Social media. What a revolution. Not a day goes past, without just about every one of us being on it, in one form or another. It helps us keep in touch, find love, get work, be empathetic to one another. No end to the possibilities. But like every rose it has its thorns. And people are just starting to understand the implications of what it means when things go horribly wrong on social media, especially in terms of issues like privacy and public shaming. But a recent case in an Australian court has provided some sort of clarity on one issue relating to personal privacy. A West Australian woman was awarded almost $50,000 in compensation from an ex-boyfriend who posted sexually explicit videos and photos of her on Facebook. It was a significant legal ruling on the law of personal privacy. The case involved a woman called Caroline Wilson, a fly-in, fly-out worker at Fortescue Metals Cloudbreak mine in the Pilbara in outback Western Australia. Fly-in workers originate from other parts of Australia but they are attracted by the high wages and superior working conditions offered by mining companies desperate for skilled labor.
Wilson took her ex-boyfriend and former colleague Neil Ferguson to court after he posted 16 photos and two videos of her on his Facebook page. The court was told that Ferguson posted the sexually explicit material after Wilson ended their relationship via a text message, which judging by his subsequent behaviour, was the least that Ferguson deserved. In a series of expletive-laden text messages to Wilson, Ferguson said the photos were “out for everyone to see … Can’twait to watch you fold as a human being.”
What a charmer.
Wilson, became aware of the posts after being told by friends around 5.20pm on August 5, 2013. And they were subsequently deleted around 7pm after she begged Ferguson to remove them. Wilson’s lawyer, argued his client was entitled to an injunction under the law of breach of confidence to restrain Ferguson from re-posting the material, along with compensation for loss of wages, embarrassment and distress.
According to legal experts, there are very few Australian cases where a plaintiff, in a breach of confidence case, is entitled to compensation for emotional distress, as opposed to economic loss. The Australian Law Reform Commission (ALRC) released a report in June setting out elements of a potential civil action for serious invasions of privacy that would allow damages to be awarded for emotional distress. However, the Australian Government does not support the new law. The ALRC also said it was “desirable” for Parliament to “clarify the courts’ powers to award compensation for emotional distress” in breach of confidence cases.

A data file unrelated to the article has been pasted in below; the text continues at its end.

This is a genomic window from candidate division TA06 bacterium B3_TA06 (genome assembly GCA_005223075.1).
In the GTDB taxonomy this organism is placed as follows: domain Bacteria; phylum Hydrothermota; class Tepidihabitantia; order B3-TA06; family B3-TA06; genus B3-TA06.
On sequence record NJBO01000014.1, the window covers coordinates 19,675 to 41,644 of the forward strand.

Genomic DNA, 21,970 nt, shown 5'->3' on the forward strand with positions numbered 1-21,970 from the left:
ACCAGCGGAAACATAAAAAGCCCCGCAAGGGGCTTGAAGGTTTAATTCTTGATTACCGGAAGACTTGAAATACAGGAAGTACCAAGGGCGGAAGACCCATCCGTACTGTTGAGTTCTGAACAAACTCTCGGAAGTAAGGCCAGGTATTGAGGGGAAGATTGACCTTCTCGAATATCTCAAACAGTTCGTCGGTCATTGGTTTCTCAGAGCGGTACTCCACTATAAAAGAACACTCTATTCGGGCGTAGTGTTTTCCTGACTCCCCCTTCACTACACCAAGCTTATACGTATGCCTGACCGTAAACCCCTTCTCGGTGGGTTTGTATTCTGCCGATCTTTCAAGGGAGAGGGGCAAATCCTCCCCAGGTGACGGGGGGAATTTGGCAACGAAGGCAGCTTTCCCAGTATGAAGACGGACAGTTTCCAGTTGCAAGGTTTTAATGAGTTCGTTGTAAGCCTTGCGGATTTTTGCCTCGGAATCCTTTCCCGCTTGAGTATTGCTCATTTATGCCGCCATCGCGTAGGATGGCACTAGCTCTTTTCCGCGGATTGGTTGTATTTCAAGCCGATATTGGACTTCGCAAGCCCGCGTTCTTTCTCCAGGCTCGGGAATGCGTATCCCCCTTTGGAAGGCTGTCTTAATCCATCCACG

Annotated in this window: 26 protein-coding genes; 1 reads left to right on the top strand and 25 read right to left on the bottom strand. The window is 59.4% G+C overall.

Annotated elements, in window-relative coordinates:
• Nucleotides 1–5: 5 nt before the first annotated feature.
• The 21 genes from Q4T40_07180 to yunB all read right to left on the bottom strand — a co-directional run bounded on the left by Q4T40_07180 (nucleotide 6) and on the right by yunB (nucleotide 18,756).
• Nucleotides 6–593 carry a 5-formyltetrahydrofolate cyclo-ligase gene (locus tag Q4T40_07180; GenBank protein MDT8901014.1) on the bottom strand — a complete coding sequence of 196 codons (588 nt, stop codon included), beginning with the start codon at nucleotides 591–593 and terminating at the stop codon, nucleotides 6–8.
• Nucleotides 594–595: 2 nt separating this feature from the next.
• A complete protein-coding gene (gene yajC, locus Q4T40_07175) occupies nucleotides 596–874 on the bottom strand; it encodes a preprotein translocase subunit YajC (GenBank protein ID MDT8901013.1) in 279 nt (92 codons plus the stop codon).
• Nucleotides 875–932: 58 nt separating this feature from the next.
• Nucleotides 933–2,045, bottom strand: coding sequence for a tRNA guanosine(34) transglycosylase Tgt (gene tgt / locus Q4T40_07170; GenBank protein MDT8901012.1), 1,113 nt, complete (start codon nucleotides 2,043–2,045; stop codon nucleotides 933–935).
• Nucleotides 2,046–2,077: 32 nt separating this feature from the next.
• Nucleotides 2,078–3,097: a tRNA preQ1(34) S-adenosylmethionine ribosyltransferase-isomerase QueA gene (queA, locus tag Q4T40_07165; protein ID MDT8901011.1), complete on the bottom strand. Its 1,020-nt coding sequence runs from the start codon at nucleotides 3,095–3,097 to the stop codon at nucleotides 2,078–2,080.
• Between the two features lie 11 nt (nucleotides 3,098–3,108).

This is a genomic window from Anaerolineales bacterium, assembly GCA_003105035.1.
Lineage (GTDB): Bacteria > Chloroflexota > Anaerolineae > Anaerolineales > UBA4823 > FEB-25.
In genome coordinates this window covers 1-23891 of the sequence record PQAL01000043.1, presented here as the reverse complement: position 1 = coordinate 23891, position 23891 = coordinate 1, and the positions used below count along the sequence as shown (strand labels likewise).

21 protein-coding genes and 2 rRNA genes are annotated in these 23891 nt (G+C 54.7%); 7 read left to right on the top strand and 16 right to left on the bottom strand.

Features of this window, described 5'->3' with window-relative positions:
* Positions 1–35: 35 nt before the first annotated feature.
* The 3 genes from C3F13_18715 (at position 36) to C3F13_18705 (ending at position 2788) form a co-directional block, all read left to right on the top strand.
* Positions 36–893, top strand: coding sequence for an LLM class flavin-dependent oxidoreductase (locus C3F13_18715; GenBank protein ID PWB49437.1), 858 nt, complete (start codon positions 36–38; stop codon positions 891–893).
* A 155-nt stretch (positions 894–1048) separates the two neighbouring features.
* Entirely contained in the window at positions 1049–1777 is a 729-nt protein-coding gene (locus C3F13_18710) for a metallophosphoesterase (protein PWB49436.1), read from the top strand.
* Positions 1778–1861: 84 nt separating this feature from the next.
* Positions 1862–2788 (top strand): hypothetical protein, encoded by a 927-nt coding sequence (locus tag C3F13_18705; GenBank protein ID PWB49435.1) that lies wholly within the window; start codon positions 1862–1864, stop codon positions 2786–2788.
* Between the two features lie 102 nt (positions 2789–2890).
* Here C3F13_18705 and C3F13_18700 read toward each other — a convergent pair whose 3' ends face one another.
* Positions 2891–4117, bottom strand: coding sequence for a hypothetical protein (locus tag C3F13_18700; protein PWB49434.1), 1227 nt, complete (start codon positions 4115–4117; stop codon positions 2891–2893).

What was really interesting about the case was what the judge said: “By posting the photographs and videos on his Facebook page, the defendant made them available to his approximately 300 ‘Facebook friends’, many of whom worked at Cloudbreak.”
The judge referred to a 2008 Victorian Court of Appeal decision, Giller v Procopets, in which a woman won compensation for emotional distress after her former partner distributed copies of sexually explicit videotapes of the couple. The judge said this was the only case he could find in which a superior court in Australia had grappled with the same issues. He also made the important observation that the events in the Giller v Procopets case took place in 1996, but technological advancements had “dramatically increased the ease and speed” of disseminating images and other material.
And that is an extremely important distinction. If anything, it makes the transgression far worse, than it might have been in the past, in terms of dissemination.
The judge ruled that Wilson was entitled to an injunction and $48,404 in compensation, including $35,000 for emotional distress and $13,404 for loss of wages while on leave. Ferguson was sacked from his job as a result of the incident. Quite frankly, it’s hard to feel any sympathy for him.
As you might expect, this case has the legal fraternity in a tizz. Associate Professor ,David Rolph, a media law expert at the University of Sydney Law School, said the case “indicates that breach of confidence might provide a remedy for addressing a lot of personal privacy concerns”. But he noted that applying existing causes of action to new situations that do not “ fit neatly” may distort the law and have unintended consequences. “My own view is that if privacy is a value that’s worth protecting it’s worth protecting directly and we should think about that in a broader, more comprehensive way,” he said.
A legal precedent has been established. The law has dealt fairly severely in a social media case of naming and shaming. Hopefully it will make potential future perpetrators think twice about indulging in similar behaviour. We can but hope.